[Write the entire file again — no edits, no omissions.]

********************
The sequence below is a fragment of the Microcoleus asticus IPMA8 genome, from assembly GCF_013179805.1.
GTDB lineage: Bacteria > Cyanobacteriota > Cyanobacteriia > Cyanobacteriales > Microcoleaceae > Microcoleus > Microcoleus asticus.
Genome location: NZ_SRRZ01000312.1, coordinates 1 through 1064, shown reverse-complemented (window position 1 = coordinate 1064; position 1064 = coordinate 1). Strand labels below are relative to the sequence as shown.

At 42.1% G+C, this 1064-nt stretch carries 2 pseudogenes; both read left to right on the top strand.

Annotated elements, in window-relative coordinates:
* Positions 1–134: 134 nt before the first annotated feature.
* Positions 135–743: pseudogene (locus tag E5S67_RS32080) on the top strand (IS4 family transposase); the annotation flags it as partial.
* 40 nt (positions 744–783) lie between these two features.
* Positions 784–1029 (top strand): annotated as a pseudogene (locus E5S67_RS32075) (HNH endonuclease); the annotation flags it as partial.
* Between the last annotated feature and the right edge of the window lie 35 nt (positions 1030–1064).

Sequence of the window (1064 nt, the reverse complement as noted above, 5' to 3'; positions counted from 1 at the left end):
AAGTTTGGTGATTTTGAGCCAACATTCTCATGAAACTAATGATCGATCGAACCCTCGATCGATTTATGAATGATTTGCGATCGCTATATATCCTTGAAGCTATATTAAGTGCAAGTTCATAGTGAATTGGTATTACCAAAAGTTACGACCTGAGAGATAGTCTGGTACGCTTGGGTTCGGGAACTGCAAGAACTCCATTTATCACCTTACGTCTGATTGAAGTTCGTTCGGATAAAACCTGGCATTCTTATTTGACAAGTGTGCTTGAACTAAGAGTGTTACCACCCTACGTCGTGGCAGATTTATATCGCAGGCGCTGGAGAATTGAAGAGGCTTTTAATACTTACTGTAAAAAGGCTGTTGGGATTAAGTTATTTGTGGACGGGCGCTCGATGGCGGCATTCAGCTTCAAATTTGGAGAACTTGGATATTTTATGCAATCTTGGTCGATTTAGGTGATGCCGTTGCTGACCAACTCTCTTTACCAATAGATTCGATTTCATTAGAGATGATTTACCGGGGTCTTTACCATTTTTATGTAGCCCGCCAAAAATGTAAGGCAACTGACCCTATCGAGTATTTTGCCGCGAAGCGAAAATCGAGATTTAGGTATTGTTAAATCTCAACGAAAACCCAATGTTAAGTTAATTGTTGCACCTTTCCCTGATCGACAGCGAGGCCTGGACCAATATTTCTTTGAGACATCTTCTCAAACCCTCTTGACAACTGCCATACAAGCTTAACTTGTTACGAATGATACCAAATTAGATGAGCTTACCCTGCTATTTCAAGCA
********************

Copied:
The sequence below is a fragment of the Microcoleus asticus IPMA8 genome, from assembly GCF_013179805.1.
GTDB lineage: Bacteria > Cyanobacteriota > Cyanobacteriia > Cyanobacteriales > Microcoleaceae > Microcoleus > Microcoleus asticus.
Genome location: NZ_SRRZ01000312.1, coordinates 1 through 1064, shown reverse-complemented (window position 1 = coordinate 1064; position 1064 = coordinate 1). Strand labels below are relative to the sequence as shown.

At 42.1% G+C, this 1064-nt stretch carries 2 pseudogenes; both read left to right on the top strand.

Annotated elements, in window-relative coordinates:
* Positions 1–134: 134 nt before the first annotated feature.
* Positions 135–743: pseudogene (locus tag E5S67_RS32080) on the top strand (IS4 family transposase); the annotation flags it as partial.
* 40 nt (positions 744–783) lie between these two features.
* Positions 784–1029 (top strand): annotated as a pseudogene (locus E5S67_RS32075) (HNH endonuclease); the annotation flags it as partial.
* Between the last annotated feature and the right edge of the window lie 35 nt (positions 1030–1064).

Sequence of the window (1064 nt, the reverse complement as noted above, 5' to 3'; positions counted from 1 at the left end):
AAGTTTGGTGATTTTGAGCCAACATTCTCATGAAACTAATGATCGATCGAACCCTCGATCGATTTATGAATGATTTGCGATCGCTATATATCCTTGAAGCTATATTAAGTGCAAGTTCATAGTGAATTGGTATTACCAAAAGTTACGACCTGAGAGATAGTCTGGTACGCTTGGGTTCGGGAACTGCAAGAACTCCATTTATCACCTTACGTCTGATTGAAGTTCGTTCGGATAAAACCTGGCATTCTTATTTGACAAGTGTGCTTGAACTAAGAGTGTTACCACCCTACGTCGTGGCAGATTTATATCGCAGGCGCTGGAGAATTGAAGAGGCTTTTAATACTTACTGTAAAAAGGCTGTTGGGATTAAGTTATTTGTGGACGGGCGCTCGATGGCGGCATTCAGCTTCAAATTTGGAGAACTTGGATATTTTATGCAATCTTGGTCGATTTAGGTGATGCCGTTGCTGACCAACTCTCTTTACCAATAGATTCGATTTCATTAGAGATGATTTACCGGGGTCTTTACCATTTTTATGTAGCCCGCCAAAAATGTAAGGCAACTGACCCTATCGAGTATTTTGCCGCGAAGCGAAAATCGAGATTTAGGTATTGTTAAATCTCAACGAAAACCCAATGTTAAGTTAATTGTTGCACCTTTCCCTGATCGACAGCGAGGCCTGGACCAATATTTCTTTGAGACATCTTCTCAAACCCTCTTGACAACTGCCATACAAGCTTAACTTGTTACGAATGATACCAAATTAGATGAGCTTACCCTGCTATTTCAAGCA